If your child has complex or severe food needs, ask about what alternatives will be offered for your child. Will everyone else get a range of chicken, fish, beef and vegetarian meals alongside a wide variety of fruit and vegetables, while your child’s restricted to Rice Crackers and Vegemite at every meal? A high-quality childcare centre will make adjustments to existing recipes to cater for your child. It may merely mean that they get the vegetarian version of the chicken dish for that week, but it will be the same sorts of foods.
Separation Anxiety & Communication
Starting childcare can be a wondrous time of joy and happiness but, especially if this is your first time using childcare, someone is probably going to cry. It might be you, it might be your child (it may even be both of you), but it’s all new and exciting and a bit emotional.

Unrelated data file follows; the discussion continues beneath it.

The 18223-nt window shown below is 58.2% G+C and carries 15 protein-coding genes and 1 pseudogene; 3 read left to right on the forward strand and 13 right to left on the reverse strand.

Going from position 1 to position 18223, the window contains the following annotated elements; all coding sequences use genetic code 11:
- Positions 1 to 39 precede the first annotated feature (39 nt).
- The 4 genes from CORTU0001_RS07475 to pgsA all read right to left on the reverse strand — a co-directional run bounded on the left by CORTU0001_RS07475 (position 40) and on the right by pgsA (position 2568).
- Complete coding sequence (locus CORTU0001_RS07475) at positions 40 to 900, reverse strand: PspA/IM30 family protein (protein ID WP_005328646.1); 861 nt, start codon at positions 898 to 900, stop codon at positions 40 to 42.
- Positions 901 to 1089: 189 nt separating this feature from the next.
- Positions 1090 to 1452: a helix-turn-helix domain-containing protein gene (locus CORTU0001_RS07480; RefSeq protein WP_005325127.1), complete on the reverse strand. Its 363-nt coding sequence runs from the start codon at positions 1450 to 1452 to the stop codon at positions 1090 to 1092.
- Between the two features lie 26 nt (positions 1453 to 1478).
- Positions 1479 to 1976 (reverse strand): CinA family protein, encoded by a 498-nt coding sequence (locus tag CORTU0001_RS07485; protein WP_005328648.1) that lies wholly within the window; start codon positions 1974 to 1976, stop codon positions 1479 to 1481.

It is developmentally appropriate and expected that your child might get upset at some time of the day. High-quality child care centres will give you advice about what to expect on the first few days, how to cope and minimise the almost inevitable tears. They should also offer to be an open point of contact, whenever you want, about how your child is doing and what they are exploring with their peers, telling you to call as much as you want.
The communication shouldn’t stop just because you have enrolled. You should be able to see examples of your child’s learning in the room, in journals and perhaps in electronic communication from the centre itself.
Cost, Flexibility & Availability
It’s crucial to find a child care centre that fits your needs. Compare your requirements as a family with the constraints you work under: whether that be cost, time or availability. There is no point finding the place of your dreams if you MUST be at work by 7:15 and it doesn’t open until 7:30. (No centre should allow you to drop your child off earlier than the hours they say they are open. It is illegal and dangerous for your child too. You are required to sign the child in and out of care every day).